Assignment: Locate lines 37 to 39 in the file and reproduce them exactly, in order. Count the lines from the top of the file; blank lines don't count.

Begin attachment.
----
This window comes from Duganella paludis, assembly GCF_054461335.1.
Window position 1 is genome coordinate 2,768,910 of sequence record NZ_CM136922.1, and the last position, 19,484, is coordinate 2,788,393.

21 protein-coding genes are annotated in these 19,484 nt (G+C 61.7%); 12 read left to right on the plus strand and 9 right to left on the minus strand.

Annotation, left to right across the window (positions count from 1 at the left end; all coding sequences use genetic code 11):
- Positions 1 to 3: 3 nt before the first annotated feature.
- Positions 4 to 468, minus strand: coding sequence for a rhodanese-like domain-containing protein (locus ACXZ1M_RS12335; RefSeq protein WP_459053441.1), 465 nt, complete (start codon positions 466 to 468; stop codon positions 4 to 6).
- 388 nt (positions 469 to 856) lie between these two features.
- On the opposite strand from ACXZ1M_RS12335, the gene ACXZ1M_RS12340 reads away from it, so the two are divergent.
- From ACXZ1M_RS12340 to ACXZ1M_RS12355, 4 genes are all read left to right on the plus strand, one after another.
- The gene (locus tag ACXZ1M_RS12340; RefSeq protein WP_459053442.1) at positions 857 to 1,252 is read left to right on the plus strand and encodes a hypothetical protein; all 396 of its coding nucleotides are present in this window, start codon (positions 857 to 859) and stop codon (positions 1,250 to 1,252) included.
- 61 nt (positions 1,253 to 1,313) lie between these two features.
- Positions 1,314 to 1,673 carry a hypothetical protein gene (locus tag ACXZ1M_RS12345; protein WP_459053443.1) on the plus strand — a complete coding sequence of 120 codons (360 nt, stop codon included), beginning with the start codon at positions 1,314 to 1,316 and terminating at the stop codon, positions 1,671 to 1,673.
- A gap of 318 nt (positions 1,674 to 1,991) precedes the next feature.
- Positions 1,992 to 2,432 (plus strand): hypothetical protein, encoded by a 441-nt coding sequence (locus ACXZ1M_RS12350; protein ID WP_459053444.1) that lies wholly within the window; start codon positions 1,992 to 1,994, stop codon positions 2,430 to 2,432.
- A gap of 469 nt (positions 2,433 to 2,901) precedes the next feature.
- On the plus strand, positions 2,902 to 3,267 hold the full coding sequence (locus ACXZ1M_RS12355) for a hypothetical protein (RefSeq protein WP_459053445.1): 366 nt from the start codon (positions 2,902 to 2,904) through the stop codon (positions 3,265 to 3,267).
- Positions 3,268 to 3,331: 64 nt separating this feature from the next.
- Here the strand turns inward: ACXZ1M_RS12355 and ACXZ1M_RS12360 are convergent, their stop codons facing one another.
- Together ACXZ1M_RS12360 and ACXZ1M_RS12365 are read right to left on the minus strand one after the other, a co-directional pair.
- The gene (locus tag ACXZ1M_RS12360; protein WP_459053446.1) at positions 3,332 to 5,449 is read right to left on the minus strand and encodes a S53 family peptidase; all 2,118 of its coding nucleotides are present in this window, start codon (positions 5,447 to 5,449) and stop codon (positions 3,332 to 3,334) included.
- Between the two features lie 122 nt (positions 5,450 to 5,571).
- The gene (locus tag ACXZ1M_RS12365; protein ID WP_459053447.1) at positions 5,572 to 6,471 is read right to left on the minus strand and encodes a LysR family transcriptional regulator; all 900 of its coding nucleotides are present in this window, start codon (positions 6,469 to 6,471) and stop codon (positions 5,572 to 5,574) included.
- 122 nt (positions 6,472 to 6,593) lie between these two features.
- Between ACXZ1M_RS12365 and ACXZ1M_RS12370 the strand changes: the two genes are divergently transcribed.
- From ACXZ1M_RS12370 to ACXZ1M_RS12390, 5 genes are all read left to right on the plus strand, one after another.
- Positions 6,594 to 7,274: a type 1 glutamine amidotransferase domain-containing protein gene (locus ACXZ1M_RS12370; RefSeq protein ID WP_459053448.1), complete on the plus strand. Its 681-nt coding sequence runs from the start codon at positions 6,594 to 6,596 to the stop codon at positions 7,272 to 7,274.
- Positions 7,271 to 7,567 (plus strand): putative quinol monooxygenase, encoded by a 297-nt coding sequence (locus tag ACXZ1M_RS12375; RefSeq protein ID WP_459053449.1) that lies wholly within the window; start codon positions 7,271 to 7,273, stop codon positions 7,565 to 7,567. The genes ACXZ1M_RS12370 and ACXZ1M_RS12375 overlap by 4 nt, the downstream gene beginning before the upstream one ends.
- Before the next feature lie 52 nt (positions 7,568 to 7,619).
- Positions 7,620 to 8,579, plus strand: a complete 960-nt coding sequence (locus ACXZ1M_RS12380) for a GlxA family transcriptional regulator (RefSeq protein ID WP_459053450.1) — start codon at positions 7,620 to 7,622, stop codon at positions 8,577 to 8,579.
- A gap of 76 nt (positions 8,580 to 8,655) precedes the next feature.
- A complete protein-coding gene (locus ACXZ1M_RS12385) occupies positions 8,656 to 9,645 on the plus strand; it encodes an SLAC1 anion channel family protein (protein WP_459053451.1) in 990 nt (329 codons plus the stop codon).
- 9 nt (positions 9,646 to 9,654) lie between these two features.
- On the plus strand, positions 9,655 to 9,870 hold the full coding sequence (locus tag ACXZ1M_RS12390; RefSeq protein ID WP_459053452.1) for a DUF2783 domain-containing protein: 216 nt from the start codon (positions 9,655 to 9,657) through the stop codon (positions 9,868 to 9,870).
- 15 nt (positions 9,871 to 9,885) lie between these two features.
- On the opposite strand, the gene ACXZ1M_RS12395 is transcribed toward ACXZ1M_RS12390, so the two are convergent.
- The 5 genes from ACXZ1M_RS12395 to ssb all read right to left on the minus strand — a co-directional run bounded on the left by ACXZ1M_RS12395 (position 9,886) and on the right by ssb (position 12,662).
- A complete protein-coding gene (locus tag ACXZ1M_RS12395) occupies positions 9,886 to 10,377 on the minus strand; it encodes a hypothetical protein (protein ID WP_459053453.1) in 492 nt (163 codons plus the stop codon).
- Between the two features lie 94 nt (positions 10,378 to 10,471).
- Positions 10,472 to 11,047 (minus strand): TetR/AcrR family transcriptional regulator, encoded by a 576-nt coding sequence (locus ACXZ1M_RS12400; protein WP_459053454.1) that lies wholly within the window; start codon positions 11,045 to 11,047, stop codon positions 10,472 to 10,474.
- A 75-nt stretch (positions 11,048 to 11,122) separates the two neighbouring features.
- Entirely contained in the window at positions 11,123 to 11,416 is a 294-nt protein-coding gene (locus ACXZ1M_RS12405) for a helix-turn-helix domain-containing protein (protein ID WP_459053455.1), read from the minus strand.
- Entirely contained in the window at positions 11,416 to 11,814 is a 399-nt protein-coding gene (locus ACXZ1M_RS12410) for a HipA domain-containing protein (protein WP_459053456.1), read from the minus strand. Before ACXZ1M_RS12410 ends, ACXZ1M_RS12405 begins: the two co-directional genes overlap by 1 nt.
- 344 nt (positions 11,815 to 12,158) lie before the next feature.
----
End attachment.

- A complete protein-coding gene (locus tag ACXZ1M_RS12395) occupies positions 9,886 to 10,377 on the minus strand; it encodes a hypothetical protein (protein ID WP_459053453.1) in 492 nt (163 codons plus the stop codon).
- Between the two features lie 94 nt (positions 10,378 to 10,471).
- Positions 10,472 to 11,047 (minus strand): TetR/AcrR family transcriptional regulator, encoded by a 576-nt coding sequence (locus ACXZ1M_RS12400; protein WP_459053454.1) that lies wholly within the window; start codon positions 11,045 to 11,047, stop codon positions 10,472 to 10,474.